Scottish Land Commission and SEPA launch taskforce to tackle derelict land

Written by Liam Kirkaldy on 21 September 2018 in News

Two bodies signed a Sustainable Growth Agreement to support local authorities in stimulating long term regeneration and renewal

Image credit: Neil Williamson

The Scottish Land Commission and SEPA have teamed up to launch a new taskforce aimed at bringing thousands of acres of derelict and vacant land back into productive use.

With nearly 12,000 hectares of land in Scotland lying vacant or derelict, the two bodies signed a Sustainable Growth Agreement to support local authorities in stimulating long term regeneration and renewal.

Chaired by Scottish Enterprise chief executive Steve Dunlop, a new taskforce will also identify the causes and consequences of long-term land vacancy and dereliction, with the aim of halving the amount of derelict land in Scotland by 2025.

The Land Commission, the non-departmental public body tasked with reviewing land reform, said that doing so would help unlock growth, revive communities, increase community empowerment and reduce inequalities.

Cabinet Secretary for Land Reform Roseanna Cunningham said: “Scotland has far too much unused, unproductive land. As the Programme for Government makes clear, land can play a major role in creating high-quality places that support Scotland’s health, wellbeing and prosperity.

“The Scottish Government fully support the Scottish Land Commission and SEPA in investigating how this land could be better utilised by communities across the country, and I am keen to see an ambitious and innovative approach to this stubborn problem.

“The ‘unlocking’ of vacant and derelict land touches on a number of important strands of work, including planning and regeneration.  It is also another key strand of our ambitious land reform agenda, which includes a recent commitment to continue our £10 million annual funding of the Scottish Land Fund, the creation of a register of controlling interests in land, and we’re exploring the expansion of existing Community Right to Buy mechanisms.”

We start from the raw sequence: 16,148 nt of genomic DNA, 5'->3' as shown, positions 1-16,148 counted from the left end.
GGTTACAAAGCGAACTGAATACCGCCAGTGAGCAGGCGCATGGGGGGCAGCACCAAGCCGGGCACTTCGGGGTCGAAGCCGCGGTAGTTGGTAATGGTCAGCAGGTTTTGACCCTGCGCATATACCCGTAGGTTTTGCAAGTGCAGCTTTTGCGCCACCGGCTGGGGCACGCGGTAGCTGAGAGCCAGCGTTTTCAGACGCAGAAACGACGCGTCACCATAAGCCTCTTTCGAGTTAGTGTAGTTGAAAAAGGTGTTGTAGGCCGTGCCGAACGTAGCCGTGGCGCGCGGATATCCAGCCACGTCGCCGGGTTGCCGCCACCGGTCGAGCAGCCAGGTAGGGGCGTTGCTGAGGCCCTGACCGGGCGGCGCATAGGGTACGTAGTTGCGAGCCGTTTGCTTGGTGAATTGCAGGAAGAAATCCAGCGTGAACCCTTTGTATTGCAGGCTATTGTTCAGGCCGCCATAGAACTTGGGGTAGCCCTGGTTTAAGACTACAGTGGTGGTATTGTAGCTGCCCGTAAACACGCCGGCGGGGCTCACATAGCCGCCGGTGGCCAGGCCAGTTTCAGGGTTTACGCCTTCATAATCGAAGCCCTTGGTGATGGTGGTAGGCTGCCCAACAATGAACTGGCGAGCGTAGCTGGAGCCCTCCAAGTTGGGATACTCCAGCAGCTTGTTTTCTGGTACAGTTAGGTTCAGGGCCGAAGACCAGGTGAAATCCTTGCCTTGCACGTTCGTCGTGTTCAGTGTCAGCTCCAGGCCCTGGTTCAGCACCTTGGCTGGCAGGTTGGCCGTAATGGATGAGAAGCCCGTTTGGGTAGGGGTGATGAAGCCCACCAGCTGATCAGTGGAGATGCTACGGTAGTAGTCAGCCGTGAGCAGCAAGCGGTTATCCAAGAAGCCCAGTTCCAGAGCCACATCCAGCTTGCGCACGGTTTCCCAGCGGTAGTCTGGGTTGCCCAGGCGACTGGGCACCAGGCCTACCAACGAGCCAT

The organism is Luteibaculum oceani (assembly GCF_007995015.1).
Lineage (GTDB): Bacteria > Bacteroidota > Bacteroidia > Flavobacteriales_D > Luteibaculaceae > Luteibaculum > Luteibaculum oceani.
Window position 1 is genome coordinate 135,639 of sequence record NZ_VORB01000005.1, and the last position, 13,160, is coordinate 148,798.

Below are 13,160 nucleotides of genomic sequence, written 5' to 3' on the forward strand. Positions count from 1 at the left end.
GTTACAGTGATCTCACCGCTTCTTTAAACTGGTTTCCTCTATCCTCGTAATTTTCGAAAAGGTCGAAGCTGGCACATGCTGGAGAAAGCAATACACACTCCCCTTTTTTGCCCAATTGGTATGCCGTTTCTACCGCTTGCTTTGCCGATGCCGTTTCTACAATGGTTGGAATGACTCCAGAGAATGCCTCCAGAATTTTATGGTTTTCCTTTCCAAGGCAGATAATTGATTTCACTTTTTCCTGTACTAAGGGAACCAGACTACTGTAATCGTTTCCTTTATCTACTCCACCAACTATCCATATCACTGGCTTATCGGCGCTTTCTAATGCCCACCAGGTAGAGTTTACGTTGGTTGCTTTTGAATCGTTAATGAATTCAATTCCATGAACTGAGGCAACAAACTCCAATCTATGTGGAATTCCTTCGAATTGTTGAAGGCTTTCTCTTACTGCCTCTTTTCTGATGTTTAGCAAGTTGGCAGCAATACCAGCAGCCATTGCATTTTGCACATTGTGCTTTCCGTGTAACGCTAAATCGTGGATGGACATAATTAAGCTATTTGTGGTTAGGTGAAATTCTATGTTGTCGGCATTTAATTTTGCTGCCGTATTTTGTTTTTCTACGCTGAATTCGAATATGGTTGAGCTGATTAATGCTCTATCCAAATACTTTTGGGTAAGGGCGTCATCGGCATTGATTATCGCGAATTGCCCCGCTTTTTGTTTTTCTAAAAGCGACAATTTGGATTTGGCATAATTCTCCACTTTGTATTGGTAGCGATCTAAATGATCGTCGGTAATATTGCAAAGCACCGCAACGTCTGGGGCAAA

The initiative also includes plans to develop a 10 year strategy for eradicating the derelict land, setting ambitious targets supported at a local and national level.

Taskforce chair Steve Dunlop said that around three in five people in disadvantaged areas of Scotland live within 500 metres of a vacant or derelict site. 

He said: “The taskforce will help drive practical action and look for innovative ways to make productive use of vacant and derelict land for housing, commercial and green space uses.

”Rejuvenating vacant and derelict land brings about long term regeneration and renewal - unlocking growth, reviving communities, increasing community empowerment, reducing inequalities and inspiring local pride and activities”

Chief Executive of the Scottish Land Commission, Hamish Trench, said: “The partnership with SEPA and the creation of the Taskforce is a catalyst for change from across the sectors in our approach to vacant and derelict land. We want to identify what can be done with policy, legislation and action to release this land to benefit the communities living in and around it, making more of Scotland’s land do more for Scotland’s people.

“As part of that we, along with the taskforce, are looking at tools and mechanisms to address the problem of vacant and derelict land with scope for far more innovation in finding ways to bring the land back into productive use.

“There are already some inspiring – recent – examples of what can be achieved in our cities and we want to encourage more of these approaches.”

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